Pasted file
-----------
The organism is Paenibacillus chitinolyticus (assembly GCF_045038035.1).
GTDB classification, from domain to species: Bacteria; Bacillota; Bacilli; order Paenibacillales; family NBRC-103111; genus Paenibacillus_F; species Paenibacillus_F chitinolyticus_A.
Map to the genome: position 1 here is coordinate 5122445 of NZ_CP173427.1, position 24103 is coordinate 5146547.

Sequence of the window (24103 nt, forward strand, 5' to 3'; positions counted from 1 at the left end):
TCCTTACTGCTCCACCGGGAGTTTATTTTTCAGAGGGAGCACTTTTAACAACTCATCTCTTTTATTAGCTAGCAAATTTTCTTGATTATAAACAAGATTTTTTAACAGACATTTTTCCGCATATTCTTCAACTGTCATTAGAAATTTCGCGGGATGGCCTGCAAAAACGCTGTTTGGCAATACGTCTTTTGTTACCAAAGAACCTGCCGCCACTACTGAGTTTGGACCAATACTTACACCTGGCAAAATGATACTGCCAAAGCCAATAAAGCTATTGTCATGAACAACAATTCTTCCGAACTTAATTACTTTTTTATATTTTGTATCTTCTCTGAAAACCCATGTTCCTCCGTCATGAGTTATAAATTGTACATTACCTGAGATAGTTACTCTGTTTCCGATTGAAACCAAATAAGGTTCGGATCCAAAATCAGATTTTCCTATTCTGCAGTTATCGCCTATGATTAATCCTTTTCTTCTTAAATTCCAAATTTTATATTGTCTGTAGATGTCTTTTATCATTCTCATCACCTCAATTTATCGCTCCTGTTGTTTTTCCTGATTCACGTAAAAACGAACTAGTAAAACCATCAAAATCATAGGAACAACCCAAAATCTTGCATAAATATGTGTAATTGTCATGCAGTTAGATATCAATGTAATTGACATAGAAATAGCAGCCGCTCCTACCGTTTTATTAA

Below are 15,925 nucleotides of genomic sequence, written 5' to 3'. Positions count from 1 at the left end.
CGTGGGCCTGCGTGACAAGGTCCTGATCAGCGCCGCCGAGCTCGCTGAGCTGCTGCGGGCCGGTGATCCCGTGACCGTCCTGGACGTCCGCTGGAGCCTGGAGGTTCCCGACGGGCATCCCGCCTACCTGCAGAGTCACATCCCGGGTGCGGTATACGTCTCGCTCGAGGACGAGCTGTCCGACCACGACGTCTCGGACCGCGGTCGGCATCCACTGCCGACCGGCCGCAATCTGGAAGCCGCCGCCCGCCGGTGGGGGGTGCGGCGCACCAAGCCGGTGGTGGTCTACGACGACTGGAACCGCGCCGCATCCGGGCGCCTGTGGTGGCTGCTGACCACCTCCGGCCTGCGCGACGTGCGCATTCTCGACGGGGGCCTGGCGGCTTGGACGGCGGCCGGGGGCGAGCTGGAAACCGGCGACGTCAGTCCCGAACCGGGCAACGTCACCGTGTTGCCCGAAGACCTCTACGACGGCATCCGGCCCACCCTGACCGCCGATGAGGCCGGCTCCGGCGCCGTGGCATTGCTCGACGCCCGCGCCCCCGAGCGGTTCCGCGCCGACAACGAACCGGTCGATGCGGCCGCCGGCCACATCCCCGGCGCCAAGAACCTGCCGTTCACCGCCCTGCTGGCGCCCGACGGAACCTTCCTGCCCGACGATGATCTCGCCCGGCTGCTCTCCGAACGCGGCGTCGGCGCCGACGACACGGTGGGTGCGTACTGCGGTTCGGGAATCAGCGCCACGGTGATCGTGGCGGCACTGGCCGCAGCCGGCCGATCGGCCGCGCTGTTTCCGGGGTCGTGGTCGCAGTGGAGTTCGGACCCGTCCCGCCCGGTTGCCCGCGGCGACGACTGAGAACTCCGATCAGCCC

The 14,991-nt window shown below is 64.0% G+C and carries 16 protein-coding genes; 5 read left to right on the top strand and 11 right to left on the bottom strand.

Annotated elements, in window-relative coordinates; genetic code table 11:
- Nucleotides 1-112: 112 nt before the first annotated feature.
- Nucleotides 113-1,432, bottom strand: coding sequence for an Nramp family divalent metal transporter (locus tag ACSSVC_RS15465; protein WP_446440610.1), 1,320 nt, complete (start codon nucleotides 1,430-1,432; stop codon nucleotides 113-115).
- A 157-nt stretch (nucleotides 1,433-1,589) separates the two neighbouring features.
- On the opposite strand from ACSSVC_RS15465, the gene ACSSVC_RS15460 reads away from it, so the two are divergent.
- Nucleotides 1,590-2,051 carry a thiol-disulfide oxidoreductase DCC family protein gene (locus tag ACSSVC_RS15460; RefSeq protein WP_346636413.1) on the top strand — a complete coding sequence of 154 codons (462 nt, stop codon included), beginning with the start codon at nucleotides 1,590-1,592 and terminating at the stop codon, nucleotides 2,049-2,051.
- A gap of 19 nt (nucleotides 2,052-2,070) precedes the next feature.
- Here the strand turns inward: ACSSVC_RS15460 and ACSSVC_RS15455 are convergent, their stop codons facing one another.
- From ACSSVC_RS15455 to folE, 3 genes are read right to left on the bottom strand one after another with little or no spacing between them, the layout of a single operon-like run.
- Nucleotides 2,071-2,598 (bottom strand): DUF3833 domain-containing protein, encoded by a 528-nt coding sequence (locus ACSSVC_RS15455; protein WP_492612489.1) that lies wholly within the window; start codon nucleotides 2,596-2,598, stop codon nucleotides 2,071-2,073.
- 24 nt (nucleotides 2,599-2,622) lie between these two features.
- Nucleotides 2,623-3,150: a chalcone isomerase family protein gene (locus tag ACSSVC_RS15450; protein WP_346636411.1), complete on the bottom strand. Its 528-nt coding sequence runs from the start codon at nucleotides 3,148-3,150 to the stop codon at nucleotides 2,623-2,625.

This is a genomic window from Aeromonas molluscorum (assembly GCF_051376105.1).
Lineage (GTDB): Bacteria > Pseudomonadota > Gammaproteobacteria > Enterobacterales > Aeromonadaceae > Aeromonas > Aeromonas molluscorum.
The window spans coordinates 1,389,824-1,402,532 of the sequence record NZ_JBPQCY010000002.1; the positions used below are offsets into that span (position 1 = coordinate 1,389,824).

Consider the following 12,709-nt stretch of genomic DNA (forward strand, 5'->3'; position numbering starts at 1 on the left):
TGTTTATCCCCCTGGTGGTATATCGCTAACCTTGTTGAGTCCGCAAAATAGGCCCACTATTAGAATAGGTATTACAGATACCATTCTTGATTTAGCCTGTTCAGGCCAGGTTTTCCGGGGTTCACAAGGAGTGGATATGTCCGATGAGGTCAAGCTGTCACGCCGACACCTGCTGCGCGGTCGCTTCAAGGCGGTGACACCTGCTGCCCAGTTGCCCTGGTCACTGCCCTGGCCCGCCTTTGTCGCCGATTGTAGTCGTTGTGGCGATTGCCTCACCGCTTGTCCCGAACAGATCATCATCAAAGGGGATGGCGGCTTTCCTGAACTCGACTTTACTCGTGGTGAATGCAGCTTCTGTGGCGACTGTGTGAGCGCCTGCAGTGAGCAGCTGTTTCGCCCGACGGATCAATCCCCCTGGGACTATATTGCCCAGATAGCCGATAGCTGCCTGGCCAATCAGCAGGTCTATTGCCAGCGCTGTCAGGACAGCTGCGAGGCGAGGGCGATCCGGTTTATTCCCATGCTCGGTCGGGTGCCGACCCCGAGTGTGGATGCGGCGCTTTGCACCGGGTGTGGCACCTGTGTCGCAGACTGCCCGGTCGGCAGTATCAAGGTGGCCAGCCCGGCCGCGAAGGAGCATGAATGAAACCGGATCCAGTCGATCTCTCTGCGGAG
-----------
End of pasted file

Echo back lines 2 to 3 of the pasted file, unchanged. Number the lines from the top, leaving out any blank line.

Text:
GTDB classification, from domain to species: Bacteria; Bacillota; Bacilli; order Paenibacillales; family NBRC-103111; genus Paenibacillus_F; species Paenibacillus_F chitinolyticus_A.
Map to the genome: position 1 here is coordinate 5122445 of NZ_CP173427.1, position 24103 is coordinate 5146547.